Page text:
DiFebo’s company worked with several university clients as a consultant and set up a fully outsourced ticketing operation at schools such as Temple and South Alabama. His primary competition is The Aspire Group, whose clients include Georgia Tech, as well as pro teams.

“It’s about providing a fully customized approach that puts us proactively at work in the marketplace,” said DiFebo, who added that ticket sales at many schools often do not progress past answering the phones. “We work with the schools on renewals and retention, partial season-ticket plans, group sales and their ticketing operations. The things that have prevented schools from doing this in-house are that they couldn’t hire the staff and they couldn’t pay commissions and bonuses. We’re going to be there to meet the needs with incentive programs.”

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IMG’s new ticketing model will put call centers in the athletic department to call on the school’s database of alumni and followers within the community to proactively pursue sales, rather than waiting on calls to come in.
While many administrators have warmed to outsourcing their sales and marketing, many remain reluctant to outsource ticketing.

“Tickets are such a personal transaction,” said Mal Moore, Alabama’s athletic director. “You’re dealing with your donors, you’re dealing with your former players. I think you need more of a personal touch that you can only deliver in-house.”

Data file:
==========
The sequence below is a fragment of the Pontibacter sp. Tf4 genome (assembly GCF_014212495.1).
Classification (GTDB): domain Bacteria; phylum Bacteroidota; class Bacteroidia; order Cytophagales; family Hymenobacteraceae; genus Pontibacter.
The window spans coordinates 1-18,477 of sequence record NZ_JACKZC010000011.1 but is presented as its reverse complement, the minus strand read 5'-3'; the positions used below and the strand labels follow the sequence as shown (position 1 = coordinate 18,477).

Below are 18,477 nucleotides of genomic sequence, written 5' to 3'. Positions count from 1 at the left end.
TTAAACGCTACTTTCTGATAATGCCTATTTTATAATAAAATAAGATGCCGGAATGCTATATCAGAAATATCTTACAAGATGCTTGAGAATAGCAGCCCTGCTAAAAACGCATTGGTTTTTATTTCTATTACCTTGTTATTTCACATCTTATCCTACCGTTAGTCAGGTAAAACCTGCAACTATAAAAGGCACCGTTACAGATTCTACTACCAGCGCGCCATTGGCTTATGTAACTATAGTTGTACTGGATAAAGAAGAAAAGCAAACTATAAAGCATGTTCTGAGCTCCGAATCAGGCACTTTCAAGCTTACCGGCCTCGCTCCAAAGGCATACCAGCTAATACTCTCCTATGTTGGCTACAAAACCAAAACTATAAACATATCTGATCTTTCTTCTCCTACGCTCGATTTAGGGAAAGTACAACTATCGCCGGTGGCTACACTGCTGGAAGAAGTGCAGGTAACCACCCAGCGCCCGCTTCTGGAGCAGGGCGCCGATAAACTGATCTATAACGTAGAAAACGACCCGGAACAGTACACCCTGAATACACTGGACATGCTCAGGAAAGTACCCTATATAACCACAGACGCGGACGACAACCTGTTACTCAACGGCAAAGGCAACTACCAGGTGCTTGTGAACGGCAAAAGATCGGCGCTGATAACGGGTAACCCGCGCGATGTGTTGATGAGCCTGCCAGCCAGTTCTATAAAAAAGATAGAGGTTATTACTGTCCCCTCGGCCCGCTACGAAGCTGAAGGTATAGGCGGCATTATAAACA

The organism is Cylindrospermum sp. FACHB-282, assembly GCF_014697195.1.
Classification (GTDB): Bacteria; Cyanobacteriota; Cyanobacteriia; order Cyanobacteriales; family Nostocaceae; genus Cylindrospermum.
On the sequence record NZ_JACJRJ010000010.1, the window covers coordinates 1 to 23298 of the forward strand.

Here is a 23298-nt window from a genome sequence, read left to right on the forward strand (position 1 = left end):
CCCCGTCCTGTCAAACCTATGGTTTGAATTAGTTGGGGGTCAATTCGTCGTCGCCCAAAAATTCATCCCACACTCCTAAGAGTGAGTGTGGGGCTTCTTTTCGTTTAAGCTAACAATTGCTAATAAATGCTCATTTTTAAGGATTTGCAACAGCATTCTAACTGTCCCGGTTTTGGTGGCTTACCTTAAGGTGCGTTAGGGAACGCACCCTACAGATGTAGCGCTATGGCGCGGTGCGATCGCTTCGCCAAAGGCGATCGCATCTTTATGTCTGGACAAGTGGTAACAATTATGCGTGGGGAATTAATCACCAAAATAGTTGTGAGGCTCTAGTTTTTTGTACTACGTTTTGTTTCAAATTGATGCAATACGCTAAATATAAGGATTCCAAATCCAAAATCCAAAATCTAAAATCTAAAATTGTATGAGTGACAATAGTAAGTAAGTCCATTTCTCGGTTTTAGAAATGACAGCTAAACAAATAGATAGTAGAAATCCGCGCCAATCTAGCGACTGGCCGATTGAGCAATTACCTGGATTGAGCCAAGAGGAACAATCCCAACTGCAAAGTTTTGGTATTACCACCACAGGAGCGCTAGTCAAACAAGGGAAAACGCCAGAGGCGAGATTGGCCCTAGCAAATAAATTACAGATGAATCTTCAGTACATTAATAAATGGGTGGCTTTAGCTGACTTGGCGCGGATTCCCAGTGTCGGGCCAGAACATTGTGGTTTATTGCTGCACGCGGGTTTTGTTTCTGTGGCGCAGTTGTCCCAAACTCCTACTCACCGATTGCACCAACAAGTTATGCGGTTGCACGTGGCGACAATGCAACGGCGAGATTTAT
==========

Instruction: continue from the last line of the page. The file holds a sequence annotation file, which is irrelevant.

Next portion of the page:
Still, IMG sees potential in the ticketing business, which will be available to IMG’s client and nonclient schools.
The model typically calls for the ticketing company to share revenue with the school. The companies often assist with the cost of implementing a call center.

“With IMG, we’ll be able to put a lot more resources behind this,” said DiFebo, who was deep into talks with Sutton about an ISP acquisition when IMG came along and bought both. “We’ll focus with the schools on sales and staffing strategies.”

The other units within business ventures include:

• Events and hospitality: Led by senior vice president Shea Guinn, this group chiefly works with the ancillary events at NCAA championships, most notably the Final Four Bracket Town.

• Stadium and arena: Senior vice president Steve Moore leads the planning, financing and construction arm of IMG College. This group includes the Legends joint venture with the Dallas Cowboys and New York Yankees, which specializes in premium-seat sales and whose clients include the Rose Bowl and the University of Connecticut’s football stadium.

• Seating solutions: Brought over from ISP, this business led by John Hite rents seat-back chairs to fans in stadiums with bleacher seating. The client list is more than 20 schools long, including Duke, Florida State and South Carolina.

“We’re constantly evaluating other opportunities,” Dyer said. “We turn down a lot more than we acquire. But we’re really going to be focused this year on executing effectively what we’ve got. We’ve got tremendous resources behind it.”